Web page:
Wildlife experts have urged wind farm developers in Cumbria to be more aware of the potential risk to wild birds. The RSPB has issued a planning guide, which highlights areas that are home to species like the pink footed goose, whooper swan and hen harrier. The organisation said the move was prompted by the proliferation of wind turbine planning applications.
Plans for Europe's largest wind farm could still be approved if ministers and environmental agencies can be persuaded to change their interpretation of rules protecting wildlife, councillors in the Western Isles heard yesterday. Ministers indicated last month that they are "minded to refuse" Lewis Wind Power's (LWP) plans for a 181-turbine development on the environmentally sensitive Lewis peatlands, although a final decision has yet to be made. Developers have until 15 February to respond. Following a special meeting of Western Isles Council yesterday, a spokesman for the authority said: "There is determination to do what we can to bring to the Scottish ministers' attention the opportunity that is in danger of being passed up here." ...the council is challenging the government's conclusions and insists the interpretation of environmental rules is too strict. It
Wildlife has temporarily put a stop to plans for wind masts in two rural villages. Electricity company npower Renewables has been told to withdraw planning applications for wind measuring devices at Saxby and Horkstow over concern for birds. Npower must now carry out a bird survey, in order to determine whether the 70ft poles will present a threat to the creatures. The company requested permission to put up the masts last year. The devices measure an area's wind energy and help determine whether it would be a suitable site for wind turbines. But despite the interruption to planning procedures, a spokeswoman for npower Renewables said the company would definitely resubmit the request. "We have had to withdraw the application because the bird survey is likely to take more than eight weeks," she said.
Planners have recommended councillors do not oppose a proposed wind farm which has sparked concerns for wild geese and archaeological sites. The Royal Society for the Protection of Birds has objected to the 21-turbine scheme at Shebster, near Thurso. Historic Scotland said it would have an "unacceptable adverse impact" on ancient sites including cairns. The Scottish Government is consulting local Highland councillors, who will hold a hearing on Tuesday.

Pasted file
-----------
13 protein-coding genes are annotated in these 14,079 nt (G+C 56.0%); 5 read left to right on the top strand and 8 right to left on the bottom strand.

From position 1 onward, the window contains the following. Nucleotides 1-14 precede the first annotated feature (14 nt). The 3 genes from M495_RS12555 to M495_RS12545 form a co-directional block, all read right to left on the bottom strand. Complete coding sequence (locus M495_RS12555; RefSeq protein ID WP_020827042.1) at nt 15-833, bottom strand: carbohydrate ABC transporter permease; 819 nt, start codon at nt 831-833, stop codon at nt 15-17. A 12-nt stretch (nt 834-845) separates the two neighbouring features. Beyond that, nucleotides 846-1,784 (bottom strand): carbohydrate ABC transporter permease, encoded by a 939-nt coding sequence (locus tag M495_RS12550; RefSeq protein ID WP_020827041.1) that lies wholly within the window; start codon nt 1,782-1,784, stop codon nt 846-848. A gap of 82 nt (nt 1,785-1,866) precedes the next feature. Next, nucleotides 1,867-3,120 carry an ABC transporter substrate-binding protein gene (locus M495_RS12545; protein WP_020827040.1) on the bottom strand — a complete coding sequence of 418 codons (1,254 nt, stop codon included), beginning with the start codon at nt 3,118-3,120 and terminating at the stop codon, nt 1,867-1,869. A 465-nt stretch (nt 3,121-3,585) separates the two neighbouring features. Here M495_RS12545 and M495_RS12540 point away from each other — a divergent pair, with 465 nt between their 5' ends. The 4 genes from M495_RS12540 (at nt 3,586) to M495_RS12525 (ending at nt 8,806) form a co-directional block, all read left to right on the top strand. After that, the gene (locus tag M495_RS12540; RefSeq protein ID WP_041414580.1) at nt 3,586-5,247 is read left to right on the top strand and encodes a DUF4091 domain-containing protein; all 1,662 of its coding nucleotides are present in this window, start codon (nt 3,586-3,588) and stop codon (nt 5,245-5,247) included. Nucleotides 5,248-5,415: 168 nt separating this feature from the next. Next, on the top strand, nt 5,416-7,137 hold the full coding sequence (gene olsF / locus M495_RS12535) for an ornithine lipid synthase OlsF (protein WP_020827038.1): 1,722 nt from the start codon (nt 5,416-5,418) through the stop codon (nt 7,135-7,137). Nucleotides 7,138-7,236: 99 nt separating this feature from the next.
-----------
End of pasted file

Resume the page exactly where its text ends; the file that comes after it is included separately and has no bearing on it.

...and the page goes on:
Remember that the threat to birds is a very small (but highly significant) part of the whole Shetland windfarm issue. If we include the negative effects on tourism, house prices, visibility, noise, quality of life, peat disturbance, run-off, environmental quality, Shetland's wilderness - as well as debatable CO2 savings, the need for 90 per cent fossil fuel back up due to intermittence and the doubling of the price of electricity (Denmark experience) it is hard to understand how the project has got past first base. Last week at PM questions, an English MP succinctly summed up the situation with windfarms. He said 'windfarms are being opposed by local people but being imposed on them by the authorities'. This is exactly what is happening in Shetland. It has to be stopped.
Shetland holds almost half of Britain's breeding red-throated divers. A survey of breeding red-throated divers in Shetland, carried out in 1994, found only 389 breeding pairs, a 40 per cent decline since the previous full survey in 1983. Shetland holds approximately1.5 per cent of the British breeding population of merlins, approximately 20 pairs. Consultation is on going to reduce the impact of the development especially on the breeding red-throated divers, which are considered to be particularly liable to collision with wind turbines. ...In the words of the RSPB: "The RSPB views climate change as the most serious threat to birds and their habitats, and sees renewable energy as one way to alleviate this threat. However, it would be entirely self defeating to advocate building wind farms right in the middle of our most important wildlife areas." ...Anybody that thinks developments like this are acceptable obviously don't care less about the wildlife and natural environment around them.